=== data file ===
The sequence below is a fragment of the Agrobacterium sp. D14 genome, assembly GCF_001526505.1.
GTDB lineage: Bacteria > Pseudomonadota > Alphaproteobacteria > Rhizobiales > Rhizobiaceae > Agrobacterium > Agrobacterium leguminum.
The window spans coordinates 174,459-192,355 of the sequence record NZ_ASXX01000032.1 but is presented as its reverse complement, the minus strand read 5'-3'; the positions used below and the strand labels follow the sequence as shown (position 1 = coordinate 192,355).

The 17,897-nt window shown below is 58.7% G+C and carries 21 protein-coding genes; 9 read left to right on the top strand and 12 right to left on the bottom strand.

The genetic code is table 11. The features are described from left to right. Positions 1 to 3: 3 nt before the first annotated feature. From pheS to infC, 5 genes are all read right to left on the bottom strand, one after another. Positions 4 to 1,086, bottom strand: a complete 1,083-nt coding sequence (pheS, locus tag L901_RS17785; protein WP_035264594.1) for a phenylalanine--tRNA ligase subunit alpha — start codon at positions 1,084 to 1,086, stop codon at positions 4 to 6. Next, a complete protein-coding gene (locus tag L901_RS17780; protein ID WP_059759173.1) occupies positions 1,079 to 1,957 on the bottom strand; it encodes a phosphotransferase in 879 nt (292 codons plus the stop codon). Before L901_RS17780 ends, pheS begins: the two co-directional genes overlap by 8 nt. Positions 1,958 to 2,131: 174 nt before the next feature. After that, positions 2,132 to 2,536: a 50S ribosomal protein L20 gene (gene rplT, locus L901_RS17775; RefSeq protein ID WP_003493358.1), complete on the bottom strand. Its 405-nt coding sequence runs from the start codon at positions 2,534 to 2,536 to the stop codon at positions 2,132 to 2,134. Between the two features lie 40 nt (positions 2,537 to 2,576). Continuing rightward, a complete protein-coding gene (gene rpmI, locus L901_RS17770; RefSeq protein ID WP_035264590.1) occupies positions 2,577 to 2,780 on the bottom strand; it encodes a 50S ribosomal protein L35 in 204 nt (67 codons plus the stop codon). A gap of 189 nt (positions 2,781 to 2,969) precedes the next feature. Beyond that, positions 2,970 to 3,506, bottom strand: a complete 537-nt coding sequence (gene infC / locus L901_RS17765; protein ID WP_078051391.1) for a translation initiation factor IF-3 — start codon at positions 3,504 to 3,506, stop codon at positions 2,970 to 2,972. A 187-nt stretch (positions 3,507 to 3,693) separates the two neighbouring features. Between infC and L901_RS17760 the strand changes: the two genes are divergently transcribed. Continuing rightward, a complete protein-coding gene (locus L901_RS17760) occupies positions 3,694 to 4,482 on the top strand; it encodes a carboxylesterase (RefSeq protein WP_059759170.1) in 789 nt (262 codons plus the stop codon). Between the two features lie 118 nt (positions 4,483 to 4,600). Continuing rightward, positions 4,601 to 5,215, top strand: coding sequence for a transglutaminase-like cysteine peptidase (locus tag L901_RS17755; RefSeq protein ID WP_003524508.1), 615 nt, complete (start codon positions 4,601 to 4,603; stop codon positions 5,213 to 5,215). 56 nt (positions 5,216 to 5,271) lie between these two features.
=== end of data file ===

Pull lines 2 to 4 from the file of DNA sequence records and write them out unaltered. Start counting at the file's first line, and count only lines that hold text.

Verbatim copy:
GTDB lineage: Bacteria > Pseudomonadota > Alphaproteobacteria > Rhizobiales > Rhizobiaceae > Agrobacterium > Agrobacterium leguminum.
The window spans coordinates 174,459-192,355 of the sequence record NZ_ASXX01000032.1 but is presented as its reverse complement, the minus strand read 5'-3'; the positions used below and the strand labels follow the sequence as shown (position 1 = coordinate 192,355).

The 17,897-nt window shown below is 58.7% G+C and carries 21 protein-coding genes; 9 read left to right on the top strand and 12 right to left on the bottom strand.